The Commission needs to set its priorities straight. Times like the present are indeed lucky when so many young people from highly qualified local and international varsities are pouring in clusters, sacrificing their otherwise illustrious careers and working arduously to secure well-deserved positions for themselves so that they can actually contribute to improving the system instead of bickering about it on social media. Letting these youths down after an incessantly long period of two years on account of some paranormal forces will only drive them away from this country. Complaining about brain-drain will then no longer be justified.

Adding to the humour and conspiracy surrounding the exam and recently making rounds on the internet were pictures and interviews of exam toppers claiming affiliations and pouring gratitude for their coaching institutes. Keeping conspiracies aside, some newly allocated officers seemed to speak with a genuine sense of association that cannot be feigned for the sake of publicity. However, the situation is more alarming than humorous.

A short disclaimer here: joining a tuition centre for preparatory help calls for zero criticism. Some institutes do a great job in shaping young minds and providing a platform to rub shoulders with like-minded intellectuals. They also provide an economic opportunity to bureaucrats who mean to impart sincere knowledge and earn a halal income post office hours. If anything, the academies have helped raise the standard and competitiveness of the successive generations of aspiring youths.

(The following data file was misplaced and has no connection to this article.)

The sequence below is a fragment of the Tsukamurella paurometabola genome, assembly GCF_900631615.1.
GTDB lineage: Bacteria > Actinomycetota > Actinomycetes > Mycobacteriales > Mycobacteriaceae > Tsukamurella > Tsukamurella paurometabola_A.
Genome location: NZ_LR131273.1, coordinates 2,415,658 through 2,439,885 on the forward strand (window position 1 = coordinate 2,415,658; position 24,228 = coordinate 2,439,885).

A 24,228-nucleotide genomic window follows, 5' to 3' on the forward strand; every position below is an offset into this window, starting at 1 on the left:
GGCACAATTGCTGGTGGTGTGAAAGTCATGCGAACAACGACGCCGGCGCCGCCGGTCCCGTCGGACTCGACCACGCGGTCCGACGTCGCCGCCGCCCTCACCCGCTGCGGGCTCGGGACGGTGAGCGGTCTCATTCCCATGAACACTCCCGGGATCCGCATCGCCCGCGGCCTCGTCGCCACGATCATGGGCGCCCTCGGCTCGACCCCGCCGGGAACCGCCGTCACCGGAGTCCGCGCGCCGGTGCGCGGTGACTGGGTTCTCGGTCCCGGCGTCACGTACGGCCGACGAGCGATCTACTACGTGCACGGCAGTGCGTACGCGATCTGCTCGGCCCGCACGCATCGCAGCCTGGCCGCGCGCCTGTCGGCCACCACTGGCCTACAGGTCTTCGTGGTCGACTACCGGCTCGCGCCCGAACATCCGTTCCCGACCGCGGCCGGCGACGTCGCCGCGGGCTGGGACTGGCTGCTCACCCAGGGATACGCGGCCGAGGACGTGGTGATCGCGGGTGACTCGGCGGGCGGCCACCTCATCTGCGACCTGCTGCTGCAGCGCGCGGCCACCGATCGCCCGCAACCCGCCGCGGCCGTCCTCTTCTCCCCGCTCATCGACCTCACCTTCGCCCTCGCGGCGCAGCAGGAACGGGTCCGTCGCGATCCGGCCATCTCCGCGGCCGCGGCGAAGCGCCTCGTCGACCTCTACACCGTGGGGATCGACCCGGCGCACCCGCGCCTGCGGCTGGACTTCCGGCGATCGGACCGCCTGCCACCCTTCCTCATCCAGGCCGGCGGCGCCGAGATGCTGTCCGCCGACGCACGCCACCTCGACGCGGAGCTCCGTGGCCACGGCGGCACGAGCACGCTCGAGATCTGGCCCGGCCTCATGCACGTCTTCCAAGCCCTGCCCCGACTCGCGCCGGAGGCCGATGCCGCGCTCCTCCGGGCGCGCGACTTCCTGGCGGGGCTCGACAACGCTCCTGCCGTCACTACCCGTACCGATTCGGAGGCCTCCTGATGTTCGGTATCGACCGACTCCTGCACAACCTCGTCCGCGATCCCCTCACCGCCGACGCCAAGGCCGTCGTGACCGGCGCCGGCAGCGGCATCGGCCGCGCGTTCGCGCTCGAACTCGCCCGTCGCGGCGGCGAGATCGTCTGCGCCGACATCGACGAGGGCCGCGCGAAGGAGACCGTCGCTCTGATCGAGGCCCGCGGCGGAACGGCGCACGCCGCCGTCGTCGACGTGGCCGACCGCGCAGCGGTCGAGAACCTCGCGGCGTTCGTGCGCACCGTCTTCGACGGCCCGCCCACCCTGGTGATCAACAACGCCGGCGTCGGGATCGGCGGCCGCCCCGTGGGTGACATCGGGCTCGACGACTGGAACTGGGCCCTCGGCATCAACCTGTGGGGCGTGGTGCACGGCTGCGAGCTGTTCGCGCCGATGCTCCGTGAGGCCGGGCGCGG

But this comes with a caveat. With so many youngsters looking up to the toppers, most may not be able to afford even a single academy let alone a jumble of those spelt out by the high achievers. On a holistic level, too many cooks can spoil the broth. Less is sometimes more and all that ‘branding’ may be sending very wrong messages to youngsters. All in all, the CSS exam which used to be known for its transparent recruitment procedure and accessibility to the middle-class is morphing into an elitist form.

The CSS exam per se is not attractive. No young man or woman would like to put his or her professional degree aside and begin studying a whole new set of subjects alien to him or her, that too against proportionately risky prospects of success. Success in the exam is vied for the sole reason that the very government which has been elected on its promise of providing jobs and human dignity has robbed our youth of both. The only vacancies ever announced in the country tend to get filled on the basis of naked, grotesque nepotism. In such times of debauchery, the civil service remains a hope, not only for the ridiculed, jobless professionals, but also for the rest of the nation.

The views expressed in this article are those of the author and do not necessarily represent the views of or any organization with which she might be associated.

Author: Dr Noor ul Huda

The writer is a doctor and prize-winning author. She has been published in several online journals and has been part of various writing workshops, such as the Science Fiction and Fantasy workshop and the LUMS Young Writer’s Workshop 2016.